A good chunk of the FHA's portfolio, though nearly 40% is made up of loans written over the past 12 months. In a way, that's a boon, since lenders have tightened their standards and as a result have sent higher-quality loans to the FHA. During the housing boom, more than a third of the loans the agency insured went to subprime borrowers; today, fewer than 5% do.
Still, the FHA is facing the same economic headwinds as every other mortgage-industry player. As unemployment rises, so do mortgage delinquencies. As of the end of June, nearly 8% of FHA loans were seriously delinquent or in foreclosure, according to the Mortgage Bankers Association mirroring the rate for mortgages overall. Nearly 17% of agency loans were at least 30 days behind.
And there are scenarios in which even more recent loans could be bigger trouble than anticipated. For its annual actuarial review, which the agency delivered to Congress on Nov. 12, the FHA asked its outside auditor to run a series of doom-and-gloom scenarios including one that assumes house prices continue to slide and unemployment hits 12.5%. Only in the most dire, and unlikely, of such simulations does the FHA run out of money to cover its losses, which is why FHA commissioner David Stevens has repeatedly said the agency will not need to ask Congress for money.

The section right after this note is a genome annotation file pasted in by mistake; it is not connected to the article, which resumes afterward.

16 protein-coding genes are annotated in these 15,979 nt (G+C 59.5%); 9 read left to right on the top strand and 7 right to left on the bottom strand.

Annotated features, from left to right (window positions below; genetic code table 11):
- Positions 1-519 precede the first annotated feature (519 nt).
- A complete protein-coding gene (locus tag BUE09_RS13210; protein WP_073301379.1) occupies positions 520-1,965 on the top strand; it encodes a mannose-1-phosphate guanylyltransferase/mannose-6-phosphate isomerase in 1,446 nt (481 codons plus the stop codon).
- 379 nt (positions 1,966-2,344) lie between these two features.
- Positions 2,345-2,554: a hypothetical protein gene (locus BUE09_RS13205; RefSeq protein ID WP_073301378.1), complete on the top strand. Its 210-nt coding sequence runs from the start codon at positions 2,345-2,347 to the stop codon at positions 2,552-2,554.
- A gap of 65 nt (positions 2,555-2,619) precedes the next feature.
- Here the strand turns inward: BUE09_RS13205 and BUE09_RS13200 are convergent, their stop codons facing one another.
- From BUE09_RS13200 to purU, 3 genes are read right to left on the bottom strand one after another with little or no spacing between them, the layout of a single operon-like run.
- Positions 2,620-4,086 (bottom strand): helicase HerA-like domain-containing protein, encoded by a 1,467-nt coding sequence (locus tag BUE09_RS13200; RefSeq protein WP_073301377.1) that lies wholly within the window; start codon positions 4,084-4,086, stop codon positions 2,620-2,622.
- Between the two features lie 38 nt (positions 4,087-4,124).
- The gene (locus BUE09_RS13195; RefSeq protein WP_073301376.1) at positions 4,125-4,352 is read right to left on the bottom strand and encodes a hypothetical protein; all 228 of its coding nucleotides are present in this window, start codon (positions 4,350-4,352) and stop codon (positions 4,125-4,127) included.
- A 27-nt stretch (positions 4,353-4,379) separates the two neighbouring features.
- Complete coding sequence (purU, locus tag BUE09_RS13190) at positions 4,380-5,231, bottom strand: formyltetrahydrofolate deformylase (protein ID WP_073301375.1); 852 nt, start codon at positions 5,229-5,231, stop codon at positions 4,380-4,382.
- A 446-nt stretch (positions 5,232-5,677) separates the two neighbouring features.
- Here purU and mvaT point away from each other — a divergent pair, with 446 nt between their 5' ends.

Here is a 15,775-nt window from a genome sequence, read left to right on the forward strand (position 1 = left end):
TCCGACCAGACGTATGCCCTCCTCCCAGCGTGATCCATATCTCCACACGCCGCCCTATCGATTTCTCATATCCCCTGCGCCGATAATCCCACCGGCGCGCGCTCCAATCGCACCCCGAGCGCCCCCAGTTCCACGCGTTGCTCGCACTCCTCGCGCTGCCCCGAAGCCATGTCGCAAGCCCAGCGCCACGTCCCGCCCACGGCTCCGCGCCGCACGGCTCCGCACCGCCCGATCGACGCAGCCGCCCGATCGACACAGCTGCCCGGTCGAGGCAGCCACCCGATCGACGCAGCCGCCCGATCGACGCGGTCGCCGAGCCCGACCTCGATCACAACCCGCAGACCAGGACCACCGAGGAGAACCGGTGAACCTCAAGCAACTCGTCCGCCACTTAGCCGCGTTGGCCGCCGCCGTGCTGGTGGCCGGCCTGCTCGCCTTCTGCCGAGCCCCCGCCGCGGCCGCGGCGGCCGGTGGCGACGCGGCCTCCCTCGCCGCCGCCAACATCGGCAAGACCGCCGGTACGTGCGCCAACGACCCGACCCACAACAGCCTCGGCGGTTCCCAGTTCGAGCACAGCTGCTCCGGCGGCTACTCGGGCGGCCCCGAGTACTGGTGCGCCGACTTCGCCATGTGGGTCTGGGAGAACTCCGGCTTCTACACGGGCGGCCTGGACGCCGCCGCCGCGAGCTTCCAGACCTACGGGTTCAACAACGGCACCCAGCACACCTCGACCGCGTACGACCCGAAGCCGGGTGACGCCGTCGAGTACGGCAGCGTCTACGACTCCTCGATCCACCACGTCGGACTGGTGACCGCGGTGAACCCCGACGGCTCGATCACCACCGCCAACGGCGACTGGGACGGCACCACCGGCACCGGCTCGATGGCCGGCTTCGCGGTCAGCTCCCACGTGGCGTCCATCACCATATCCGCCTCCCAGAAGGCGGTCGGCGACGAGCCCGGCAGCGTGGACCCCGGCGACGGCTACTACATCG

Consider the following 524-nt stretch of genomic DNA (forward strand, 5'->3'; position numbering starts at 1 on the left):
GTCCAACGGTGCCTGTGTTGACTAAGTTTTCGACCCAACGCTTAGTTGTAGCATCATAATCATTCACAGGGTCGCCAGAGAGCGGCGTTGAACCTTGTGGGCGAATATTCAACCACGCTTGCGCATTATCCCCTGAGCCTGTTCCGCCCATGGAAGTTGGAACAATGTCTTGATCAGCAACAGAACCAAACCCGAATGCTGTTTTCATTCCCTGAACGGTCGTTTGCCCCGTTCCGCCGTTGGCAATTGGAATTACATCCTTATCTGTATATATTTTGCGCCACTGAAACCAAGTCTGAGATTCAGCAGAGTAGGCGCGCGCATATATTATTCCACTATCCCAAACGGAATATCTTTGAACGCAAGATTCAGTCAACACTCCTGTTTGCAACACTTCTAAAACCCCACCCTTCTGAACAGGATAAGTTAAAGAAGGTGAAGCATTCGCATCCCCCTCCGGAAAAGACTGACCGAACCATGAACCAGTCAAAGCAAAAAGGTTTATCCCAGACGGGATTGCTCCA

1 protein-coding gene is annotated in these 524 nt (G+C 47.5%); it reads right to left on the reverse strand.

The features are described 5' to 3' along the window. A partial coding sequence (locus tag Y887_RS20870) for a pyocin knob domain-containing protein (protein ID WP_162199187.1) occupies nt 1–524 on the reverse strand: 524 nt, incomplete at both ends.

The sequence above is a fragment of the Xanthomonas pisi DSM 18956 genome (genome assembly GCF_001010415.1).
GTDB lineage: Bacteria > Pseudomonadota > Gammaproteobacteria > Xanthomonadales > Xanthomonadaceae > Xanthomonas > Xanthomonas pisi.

Former Fannie Mae executive Ed Pinto, who has testified before Congress on the state of the FHA, is not so certain. He holds that there are a number of other variables that could materially change the amount that the FHA will need to pay out in claims. For instance: how much money the agency can recoup from foreclosed properties, the growing social acceptability of borrowers' walking away from their houses and the chances that the riskiest loans in the market are finding their way to the FHA since it requires only a 3.5% down payment. Comparing FHA loans with a subset of those made by Fannie Mae (not a perfect analogy, considering that the FHA pretty much backs only 30-year fixed-rate loans), Pinto figures that the FHA will ultimately need tens of billions of dollars of outside funding to help cover its losses.
The bigger question looming over the FHA, though, is this: At what point does a federal housing agency start to pull back and force private players to resume responsibility for the loans they make? The FHA was founded in 1934 as a way to extend the prospect of homeownership to people who wouldn't otherwise be able to afford it. The agency's low down-payment requirement itself the subject of some controversy is designed to help deserving if underqualified people get a foothold in property ownership. The FHA was never meant to be the primary way America finances its home-buying. As it did in other times of real estate stress, the FHA steps in when needed. But now it might be time to start talking about an exit strategy even if that means fewer people wind up buying homes.